"Joseph Rudolph Jones studied the drums with drummers the likes of Cozy Cole and Charles Wilcoxon, receiving valuable advise from Art Blakey and a then younger Max Roach. He established himself as "Philly Joe" Jones, from the name of the city of his birth, to distinguish himself from the mainstay Count Basie's drummer, Jo Jones. But just as Jo Jones established the rhythm section standard in the 30's and 40's, Philly Joe would do the same in the 50's.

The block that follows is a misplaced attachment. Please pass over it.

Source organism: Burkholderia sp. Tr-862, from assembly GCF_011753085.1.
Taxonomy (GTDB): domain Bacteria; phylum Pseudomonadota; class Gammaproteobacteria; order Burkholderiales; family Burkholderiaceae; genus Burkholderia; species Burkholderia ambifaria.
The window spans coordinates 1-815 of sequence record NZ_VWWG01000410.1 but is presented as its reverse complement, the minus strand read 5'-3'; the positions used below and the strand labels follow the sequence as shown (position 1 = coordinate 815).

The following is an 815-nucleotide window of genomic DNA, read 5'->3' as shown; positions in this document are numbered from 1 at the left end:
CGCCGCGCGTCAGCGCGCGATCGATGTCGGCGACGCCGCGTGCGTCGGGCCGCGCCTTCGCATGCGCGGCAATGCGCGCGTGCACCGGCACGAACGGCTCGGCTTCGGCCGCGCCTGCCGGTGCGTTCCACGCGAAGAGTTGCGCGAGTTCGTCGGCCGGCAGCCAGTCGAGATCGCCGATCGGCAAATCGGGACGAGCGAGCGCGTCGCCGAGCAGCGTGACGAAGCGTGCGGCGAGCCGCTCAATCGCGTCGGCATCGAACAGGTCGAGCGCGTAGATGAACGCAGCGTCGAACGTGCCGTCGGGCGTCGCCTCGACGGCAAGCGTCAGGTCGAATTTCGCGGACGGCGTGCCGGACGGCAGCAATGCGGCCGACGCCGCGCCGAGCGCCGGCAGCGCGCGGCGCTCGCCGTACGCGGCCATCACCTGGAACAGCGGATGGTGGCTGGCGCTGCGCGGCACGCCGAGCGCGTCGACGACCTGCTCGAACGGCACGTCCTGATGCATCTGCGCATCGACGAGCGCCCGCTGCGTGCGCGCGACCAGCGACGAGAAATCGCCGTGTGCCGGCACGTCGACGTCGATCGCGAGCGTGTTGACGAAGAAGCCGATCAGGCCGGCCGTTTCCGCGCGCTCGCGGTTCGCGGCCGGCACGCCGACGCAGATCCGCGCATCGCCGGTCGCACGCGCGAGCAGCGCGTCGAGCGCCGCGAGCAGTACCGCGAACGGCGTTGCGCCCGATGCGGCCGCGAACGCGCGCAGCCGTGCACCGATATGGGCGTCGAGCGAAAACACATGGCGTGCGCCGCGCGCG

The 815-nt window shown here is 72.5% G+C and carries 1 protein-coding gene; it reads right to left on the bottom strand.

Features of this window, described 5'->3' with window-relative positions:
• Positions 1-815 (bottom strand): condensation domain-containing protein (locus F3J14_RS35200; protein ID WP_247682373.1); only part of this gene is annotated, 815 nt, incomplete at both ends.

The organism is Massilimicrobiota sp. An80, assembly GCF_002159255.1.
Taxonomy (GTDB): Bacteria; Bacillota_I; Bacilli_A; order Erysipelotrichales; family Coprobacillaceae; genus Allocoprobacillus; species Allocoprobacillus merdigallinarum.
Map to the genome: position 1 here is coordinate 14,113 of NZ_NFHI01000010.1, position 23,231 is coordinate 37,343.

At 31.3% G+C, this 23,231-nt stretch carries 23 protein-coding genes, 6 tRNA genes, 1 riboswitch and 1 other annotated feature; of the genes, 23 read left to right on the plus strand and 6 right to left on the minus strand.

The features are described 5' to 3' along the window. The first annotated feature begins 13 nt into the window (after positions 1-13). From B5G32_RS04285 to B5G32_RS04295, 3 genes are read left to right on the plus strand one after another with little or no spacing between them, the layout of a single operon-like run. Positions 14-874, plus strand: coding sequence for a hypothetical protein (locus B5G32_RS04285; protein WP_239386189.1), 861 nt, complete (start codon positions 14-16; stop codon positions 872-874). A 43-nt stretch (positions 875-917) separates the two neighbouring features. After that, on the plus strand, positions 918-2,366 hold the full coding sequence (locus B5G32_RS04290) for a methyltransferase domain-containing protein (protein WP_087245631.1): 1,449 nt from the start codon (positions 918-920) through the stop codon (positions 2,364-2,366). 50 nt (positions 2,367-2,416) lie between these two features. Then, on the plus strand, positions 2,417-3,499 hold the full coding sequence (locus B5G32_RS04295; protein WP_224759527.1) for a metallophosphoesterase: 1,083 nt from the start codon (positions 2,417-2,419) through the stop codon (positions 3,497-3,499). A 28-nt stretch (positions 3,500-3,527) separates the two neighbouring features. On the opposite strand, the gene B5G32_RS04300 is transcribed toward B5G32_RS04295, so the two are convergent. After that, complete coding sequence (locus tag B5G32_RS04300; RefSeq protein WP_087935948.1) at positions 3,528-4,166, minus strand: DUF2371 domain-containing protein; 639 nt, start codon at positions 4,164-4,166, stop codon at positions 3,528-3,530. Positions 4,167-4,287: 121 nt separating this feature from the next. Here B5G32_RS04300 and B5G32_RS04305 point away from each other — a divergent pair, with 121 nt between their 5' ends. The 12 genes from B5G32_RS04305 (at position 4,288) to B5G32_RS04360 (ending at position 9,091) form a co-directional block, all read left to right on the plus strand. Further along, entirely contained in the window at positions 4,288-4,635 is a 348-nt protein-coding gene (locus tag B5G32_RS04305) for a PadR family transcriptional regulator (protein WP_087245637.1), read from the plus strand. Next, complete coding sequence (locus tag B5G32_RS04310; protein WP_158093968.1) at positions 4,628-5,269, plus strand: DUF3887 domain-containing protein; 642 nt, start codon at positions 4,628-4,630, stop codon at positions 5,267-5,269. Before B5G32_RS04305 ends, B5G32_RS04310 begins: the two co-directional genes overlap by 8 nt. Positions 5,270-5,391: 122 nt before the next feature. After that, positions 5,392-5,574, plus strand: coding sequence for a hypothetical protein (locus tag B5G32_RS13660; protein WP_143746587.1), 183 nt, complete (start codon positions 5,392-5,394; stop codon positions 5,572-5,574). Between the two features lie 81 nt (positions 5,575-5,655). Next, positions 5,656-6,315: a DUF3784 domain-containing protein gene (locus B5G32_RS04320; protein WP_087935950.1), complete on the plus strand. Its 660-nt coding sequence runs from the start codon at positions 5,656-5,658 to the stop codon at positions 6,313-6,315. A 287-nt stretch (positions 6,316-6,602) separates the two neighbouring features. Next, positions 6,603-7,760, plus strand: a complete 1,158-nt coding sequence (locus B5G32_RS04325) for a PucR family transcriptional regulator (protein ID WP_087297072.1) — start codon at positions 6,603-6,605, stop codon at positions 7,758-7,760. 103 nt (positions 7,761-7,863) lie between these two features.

The two major influences that have shaped Philly Joe's career was his work with Tadd Dameron in the late 40's to 1953 and then with Miles Davis from 1952-58. In 1962 there was a sharp decline in Jones' career. He was ignored and almost forgotten. One reason was a drummer named Elvin Jones with John Coltrane's quartet, who stole some of the limelight. Perhaps this the reason that Jones moved to England in 1968. There he made his mark as a teacher, tremendously improving the local talent. He eventually returned to the New York and west coast jazz scene, however lost from the forefront of it all. He did work regularly in his home town of Philadelphia. In 1977 he cut an LP for the Sonet label: Mean What You Say, an good eample of latter-day bebop. Jones, in the 80's, formed Dameronia, a group dedicated to playing original recordings of Tadd Dameron's music. This resulted in two Uptown label LPs in 82 and 84 which were well received by critics. However on August 30th, 1985, his electrifying solos would be no more as he passed away of a heart attack in his home in "Philly."